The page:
5. Fertilize The plant food in potting soil breaks apart over time. To ensure plants get enough nutrition, add a tablespoon or two of time- release granular fertilizer to each pot when planting in containers. Around the end of June, add some more fertilizer. For annual flowers that you want to bloom heavily, a liquid fertilizer once a week at half the suggested dose (sometimes called the “weakly, weekly method”) works well. Vegetables do well with an organic option such as fish emulsion.
HERB S AND ORNAMENTAL S
Herbs are the easiest plants to grow in a container. They’re also useful. Mint and lemon balm brighten up beverages. Fresh chives and parsley are ideal for cooking. And you can freeze basil to keep on hand if you want to make pesto. Ornamental containers look terrific nearly anywhere, whether it’s with a striking single plant such as a mandevilla, an evergreen shrub, or with a grouping of wildly blooming flowers. If you have a dramatic container that complements your home, the plant can be simple and still make an impact. If you have an outdoor spot, plant for pollinators or hummingbirds by choosing nectar flowers, such as salvia, zinnia, or fuschia.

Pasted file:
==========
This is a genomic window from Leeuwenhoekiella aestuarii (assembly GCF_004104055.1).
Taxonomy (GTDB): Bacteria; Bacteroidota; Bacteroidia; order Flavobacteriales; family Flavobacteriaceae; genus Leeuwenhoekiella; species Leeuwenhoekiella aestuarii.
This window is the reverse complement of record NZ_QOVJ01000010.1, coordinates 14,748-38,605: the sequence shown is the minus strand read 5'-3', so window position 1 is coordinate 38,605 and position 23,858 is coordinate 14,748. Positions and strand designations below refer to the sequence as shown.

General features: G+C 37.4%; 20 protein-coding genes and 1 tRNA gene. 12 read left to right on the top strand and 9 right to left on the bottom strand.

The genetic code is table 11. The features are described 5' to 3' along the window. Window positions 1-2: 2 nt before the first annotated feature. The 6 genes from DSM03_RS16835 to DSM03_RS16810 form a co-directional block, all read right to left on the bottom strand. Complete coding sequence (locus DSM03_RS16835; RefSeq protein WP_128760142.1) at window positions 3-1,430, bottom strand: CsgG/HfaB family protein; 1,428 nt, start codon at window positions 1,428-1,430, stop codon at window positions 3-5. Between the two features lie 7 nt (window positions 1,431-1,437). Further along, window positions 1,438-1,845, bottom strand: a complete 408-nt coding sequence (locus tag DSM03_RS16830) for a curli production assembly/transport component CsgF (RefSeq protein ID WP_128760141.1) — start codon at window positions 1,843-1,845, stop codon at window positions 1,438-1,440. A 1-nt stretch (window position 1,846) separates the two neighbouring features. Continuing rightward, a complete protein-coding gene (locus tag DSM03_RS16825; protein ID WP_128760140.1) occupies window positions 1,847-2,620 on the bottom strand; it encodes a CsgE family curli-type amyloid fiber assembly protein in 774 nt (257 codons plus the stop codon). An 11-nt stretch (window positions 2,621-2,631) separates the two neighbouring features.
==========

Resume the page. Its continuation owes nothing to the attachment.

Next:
L I V I NG WE L L
MAKE THE ( V I RTUAL ) CONNECT I ON
Taking Up Art at Any Age It’s never too late get in touch with your creative side. Doing so could satisfy your soul — and maybe even improve your health.
Looking to connect with like-minded gardeners online? A quick web search will turn up plenty of groups. And Facebook has a wealth of groups, including some devoted to container gardening.
BY KAT I E LA J I NE S S
Mary Lahr Schier is the author of The Northern Gardener, FromApples to Zinnias ( Minnesota Historical Society Press, 2017). She also hosts a gardening podcast, Grow it, Minnesota.
Made with FlippingBook - Online catalogs